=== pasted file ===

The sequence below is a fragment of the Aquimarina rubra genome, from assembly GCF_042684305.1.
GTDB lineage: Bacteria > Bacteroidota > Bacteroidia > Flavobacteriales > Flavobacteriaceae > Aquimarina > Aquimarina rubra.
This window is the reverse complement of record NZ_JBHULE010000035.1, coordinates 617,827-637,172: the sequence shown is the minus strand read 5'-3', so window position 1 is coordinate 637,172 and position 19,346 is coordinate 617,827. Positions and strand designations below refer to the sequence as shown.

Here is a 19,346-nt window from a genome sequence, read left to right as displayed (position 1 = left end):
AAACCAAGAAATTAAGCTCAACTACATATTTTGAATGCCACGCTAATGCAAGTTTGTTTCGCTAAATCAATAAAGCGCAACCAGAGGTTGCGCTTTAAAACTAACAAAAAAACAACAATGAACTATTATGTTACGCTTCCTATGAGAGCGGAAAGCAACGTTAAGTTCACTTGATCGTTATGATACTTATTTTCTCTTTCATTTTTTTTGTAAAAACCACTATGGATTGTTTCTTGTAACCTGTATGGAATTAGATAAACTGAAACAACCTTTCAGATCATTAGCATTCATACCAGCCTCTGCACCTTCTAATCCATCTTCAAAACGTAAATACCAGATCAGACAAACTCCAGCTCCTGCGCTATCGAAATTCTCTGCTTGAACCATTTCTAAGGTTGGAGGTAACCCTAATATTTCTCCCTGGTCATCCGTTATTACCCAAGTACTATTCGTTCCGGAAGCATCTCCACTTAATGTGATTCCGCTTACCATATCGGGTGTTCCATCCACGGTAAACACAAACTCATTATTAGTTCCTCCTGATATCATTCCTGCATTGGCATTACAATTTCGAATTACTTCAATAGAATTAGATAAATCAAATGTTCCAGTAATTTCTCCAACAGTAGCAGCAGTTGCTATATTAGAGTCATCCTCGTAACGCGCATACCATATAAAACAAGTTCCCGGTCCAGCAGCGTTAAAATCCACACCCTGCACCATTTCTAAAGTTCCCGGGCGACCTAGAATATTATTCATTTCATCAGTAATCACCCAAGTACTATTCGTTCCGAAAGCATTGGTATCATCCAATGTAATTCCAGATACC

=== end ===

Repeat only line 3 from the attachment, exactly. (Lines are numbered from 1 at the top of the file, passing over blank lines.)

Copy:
This window is the reverse complement of record NZ_JBHULE010000035.1, coordinates 617,827-637,172: the sequence shown is the minus strand read 5'-3', so window position 1 is coordinate 637,172 and position 19,346 is coordinate 617,827. Positions and strand designations below refer to the sequence as shown.